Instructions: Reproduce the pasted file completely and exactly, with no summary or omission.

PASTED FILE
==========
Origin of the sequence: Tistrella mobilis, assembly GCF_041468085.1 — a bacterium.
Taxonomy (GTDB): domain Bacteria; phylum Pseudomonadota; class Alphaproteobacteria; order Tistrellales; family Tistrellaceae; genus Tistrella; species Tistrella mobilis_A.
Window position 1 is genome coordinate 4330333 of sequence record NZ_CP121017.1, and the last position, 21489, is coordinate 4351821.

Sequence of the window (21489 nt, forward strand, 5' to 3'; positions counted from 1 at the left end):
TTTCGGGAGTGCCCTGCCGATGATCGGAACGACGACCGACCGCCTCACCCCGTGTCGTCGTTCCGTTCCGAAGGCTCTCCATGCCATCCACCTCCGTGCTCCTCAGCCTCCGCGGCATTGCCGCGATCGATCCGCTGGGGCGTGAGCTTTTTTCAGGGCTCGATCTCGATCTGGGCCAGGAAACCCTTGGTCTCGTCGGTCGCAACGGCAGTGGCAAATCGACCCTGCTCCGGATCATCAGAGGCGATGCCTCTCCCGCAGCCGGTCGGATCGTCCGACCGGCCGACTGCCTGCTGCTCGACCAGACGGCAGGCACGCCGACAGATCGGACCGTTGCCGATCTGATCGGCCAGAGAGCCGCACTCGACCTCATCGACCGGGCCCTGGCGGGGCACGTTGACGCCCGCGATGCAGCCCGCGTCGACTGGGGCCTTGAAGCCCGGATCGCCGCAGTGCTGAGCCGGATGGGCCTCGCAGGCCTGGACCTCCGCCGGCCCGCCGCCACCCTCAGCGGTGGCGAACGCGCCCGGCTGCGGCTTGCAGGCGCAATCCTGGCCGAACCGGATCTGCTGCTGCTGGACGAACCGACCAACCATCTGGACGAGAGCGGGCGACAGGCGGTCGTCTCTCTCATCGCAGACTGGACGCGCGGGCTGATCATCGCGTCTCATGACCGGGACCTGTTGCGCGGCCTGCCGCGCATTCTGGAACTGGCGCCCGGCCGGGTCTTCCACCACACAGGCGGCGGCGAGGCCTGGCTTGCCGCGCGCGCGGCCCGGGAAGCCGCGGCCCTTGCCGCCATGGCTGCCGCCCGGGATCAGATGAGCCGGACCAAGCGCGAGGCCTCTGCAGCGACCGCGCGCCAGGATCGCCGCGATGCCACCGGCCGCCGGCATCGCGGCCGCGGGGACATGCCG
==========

Origin of the sequence: Tistrella mobilis, assembly GCF_041468085.1 — a bacterium.
Taxonomy (GTDB): domain Bacteria; phylum Pseudomonadota; class Alphaproteobacteria; order Tistrellales; family Tistrellaceae; genus Tistrella; species Tistrella mobilis_A.
Window position 1 is genome coordinate 4330333 of sequence record NZ_CP121017.1, and the last position, 21489, is coordinate 4351821.

Sequence of the window (21489 nt, forward strand, 5' to 3'; positions counted from 1 at the left end):
TTTCGGGAGTGCCCTGCCGATGATCGGAACGACGACCGACCGCCTCACCCCGTGTCGTCGTTCCGTTCCGAAGGCTCTCCATGCCATCCACCTCCGTGCTCCTCAGCCTCCGCGGCATTGCCGCGATCGATCCGCTGGGGCGTGAGCTTTTTTCAGGGCTCGATCTCGATCTGGGCCAGGAAACCCTTGGTCTCGTCGGTCGCAACGGCAGTGGCAAATCGACCCTGCTCCGGATCATCAGAGGCGATGCCTCTCCCGCAGCCGGTCGGATCGTCCGACCGGCCGACTGCCTGCTGCTCGACCAGACGGCAGGCACGCCGACAGATCGGACCGTTGCCGATCTGATCGGCCAGAGAGCCGCACTCGACCTCATCGACCGGGCCCTGGCGGGGCACGTTGACGCCCGCGATGCAGCCCGCGTCGACTGGGGCCTTGAAGCCCGGATCGCCGCAGTGCTGAGCCGGATGGGCCTCGCAGGCCTGGACCTCCGCCGGCCCGCCGCCACCCTCAGCGGTGGCGAACGCGCCCGGCTGCGGCTTGCAGGCGCAATCCTGGCCGAACCGGATCTGCTGCTGCTGGACGAACCGACCAACCATCTGGACGAGAGCGGGCGACAGGCGGTCGTCTCTCTCATCGCAGACTGGACGCGCGGGCTGATCATCGCGTCTCATGACCGGGACCTGTTGCGCGGCCTGCCGCGCATTCTGGAACTGGCGCCCGGCCGGGTCTTCCACCACACAGGCGGCGGCGAGGCCTGGCTTGCCGCGCGCGCGGCCCGGGAAGCCGCGGCCCTTGCCGCCATGGCTGCCGCCCGGGATCAGATGAGCCGGACCAAGCGCGAGGCCTCTGCAGCGACCGCGCGCCAGGATCGCCGCGATGCCACCGGCCGCCGGCATCGCGGCCGCGGGGACATGCCG